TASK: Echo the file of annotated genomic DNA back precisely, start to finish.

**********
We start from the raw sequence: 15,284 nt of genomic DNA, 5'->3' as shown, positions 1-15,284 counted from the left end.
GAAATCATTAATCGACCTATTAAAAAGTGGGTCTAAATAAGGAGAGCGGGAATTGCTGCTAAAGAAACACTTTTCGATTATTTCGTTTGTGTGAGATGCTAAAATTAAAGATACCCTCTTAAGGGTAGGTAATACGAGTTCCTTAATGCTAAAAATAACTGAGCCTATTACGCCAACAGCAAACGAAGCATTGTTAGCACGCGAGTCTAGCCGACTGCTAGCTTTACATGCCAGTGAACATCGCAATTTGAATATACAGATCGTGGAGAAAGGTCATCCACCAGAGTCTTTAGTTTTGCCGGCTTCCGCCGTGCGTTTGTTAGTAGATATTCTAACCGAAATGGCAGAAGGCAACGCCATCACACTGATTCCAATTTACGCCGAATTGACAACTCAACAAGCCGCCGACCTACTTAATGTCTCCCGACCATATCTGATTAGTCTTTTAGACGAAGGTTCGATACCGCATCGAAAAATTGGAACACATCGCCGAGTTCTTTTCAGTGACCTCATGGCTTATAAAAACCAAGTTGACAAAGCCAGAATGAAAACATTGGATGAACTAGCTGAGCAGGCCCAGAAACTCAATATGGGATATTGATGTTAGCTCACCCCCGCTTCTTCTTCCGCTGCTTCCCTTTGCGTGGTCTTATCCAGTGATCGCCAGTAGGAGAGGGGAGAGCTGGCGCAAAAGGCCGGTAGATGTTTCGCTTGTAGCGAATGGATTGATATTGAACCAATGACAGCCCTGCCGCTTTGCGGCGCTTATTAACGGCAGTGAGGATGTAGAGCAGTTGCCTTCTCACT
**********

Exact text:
We start from the raw sequence: 15,284 nt of genomic DNA, 5'->3' as shown, positions 1-15,284 counted from the left end.
GAAATCATTAATCGACCTATTAAAAAGTGGGTCTAAATAAGGAGAGCGGGAATTGCTGCTAAAGAAACACTTTTCGATTATTTCGTTTGTGTGAGATGCTAAAATTAAAGATACCCTCTTAAGGGTAGGTAATACGAGTTCCTTAATGCTAAAAATAACTGAGCCTATTACGCCAACAGCAAACGAAGCATTGTTAGCACGCGAGTCTAGCCGACTGCTAGCTTTACATGCCAGTGAACATCGCAATTTGAATATACAGATCGTGGAGAAAGGTCATCCACCAGAGTCTTTAGTTTTGCCGGCTTCCGCCGTGCGTTTGTTAGTAGATATTCTAACCGAAATGGCAGAAGGCAACGCCATCACACTGATTCCAATTTACGCCGAATTGACAACTCAACAAGCCGCCGACCTACTTAATGTCTCCCGACCATATCTGATTAGTCTTTTAGACGAAGGTTCGATACCGCATCGAAAAATTGGAACACATCGCCGAGTTCTTTTCAGTGACCTCATGGCTTATAAAAACCAAGTTGACAAAGCCAGAATGAAAACATTGGATGAACTAGCTGAGCAGGCCCAGAAACTCAATATGGGATATTGATGTTAGCTCACCCCCGCTTCTTCTTCCGCTGCTTCCCTTTGCGTGGTCTTATCCAGTGATCGCCAGTAGGAGAGGGGAGAGCTGGCGCAAAAGGCCGGTAGATGTTTCGCTTGTAGCGAATGGATTGATATTGAACCAATGACAGCCCTGCCGCTTTGCGGCGCTTATTAACGGCAGTGAGGATGTAGAGCAGTTGCCTTCTCACT